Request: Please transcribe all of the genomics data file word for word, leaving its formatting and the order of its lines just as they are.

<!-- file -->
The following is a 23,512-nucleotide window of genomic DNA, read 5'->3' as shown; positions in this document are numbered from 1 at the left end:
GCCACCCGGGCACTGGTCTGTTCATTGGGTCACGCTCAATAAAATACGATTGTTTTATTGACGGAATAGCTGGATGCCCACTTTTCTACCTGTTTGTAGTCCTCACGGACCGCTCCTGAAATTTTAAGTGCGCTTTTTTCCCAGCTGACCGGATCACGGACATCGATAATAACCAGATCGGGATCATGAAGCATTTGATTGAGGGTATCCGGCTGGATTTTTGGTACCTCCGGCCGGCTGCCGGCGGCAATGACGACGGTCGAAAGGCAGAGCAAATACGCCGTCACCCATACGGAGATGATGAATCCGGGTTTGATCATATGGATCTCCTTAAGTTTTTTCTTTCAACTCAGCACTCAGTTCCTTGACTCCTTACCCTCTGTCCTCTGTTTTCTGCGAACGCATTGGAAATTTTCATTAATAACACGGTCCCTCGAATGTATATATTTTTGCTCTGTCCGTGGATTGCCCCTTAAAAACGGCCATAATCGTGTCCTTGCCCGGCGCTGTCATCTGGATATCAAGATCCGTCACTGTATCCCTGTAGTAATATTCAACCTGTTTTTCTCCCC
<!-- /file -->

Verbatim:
The following is a 23,512-nucleotide window of genomic DNA, read 5'->3' as shown; positions in this document are numbered from 1 at the left end:
GCCACCCGGGCACTGGTCTGTTCATTGGGTCACGCTCAATAAAATACGATTGTTTTATTGACGGAATAGCTGGATGCCCACTTTTCTACCTGTTTGTAGTCCTCACGGACCGCTCCTGAAATTTTAAGTGCGCTTTTTTCCCAGCTGACCGGATCACGGACATCGATAATAACCAGATCGGGATCATGAAGCATTTGATTGAGGGTATCCGGCTGGATTTTTGGTACCTCCGGCCGGCTGCCGGCGGCAATGACGACGGTCGAAAGGCAGAGCAAATACGCCGTCACCCATACGGAGATGATGAATCCGGGTTTGATCATATGGATCTCCTTAAGTTTTTTCTTTCAACTCAGCACTCAGTTCCTTGACTCCTTACCCTCTGTCCTCTGTTTTCTGCGAACGCATTGGAAATTTTCATTAATAACACGGTCCCTCGAATGTATATATTTTTGCTCTGTCCGTGGATTGCCCCTTAAAAACGGCCATAATCGTGTCCTTGCCCGGCGCTGTCATCTGGATATCAAGATCCGTCACTGTATCCCTGTAGTAATATTCAACCTGTTTTTCTCCCC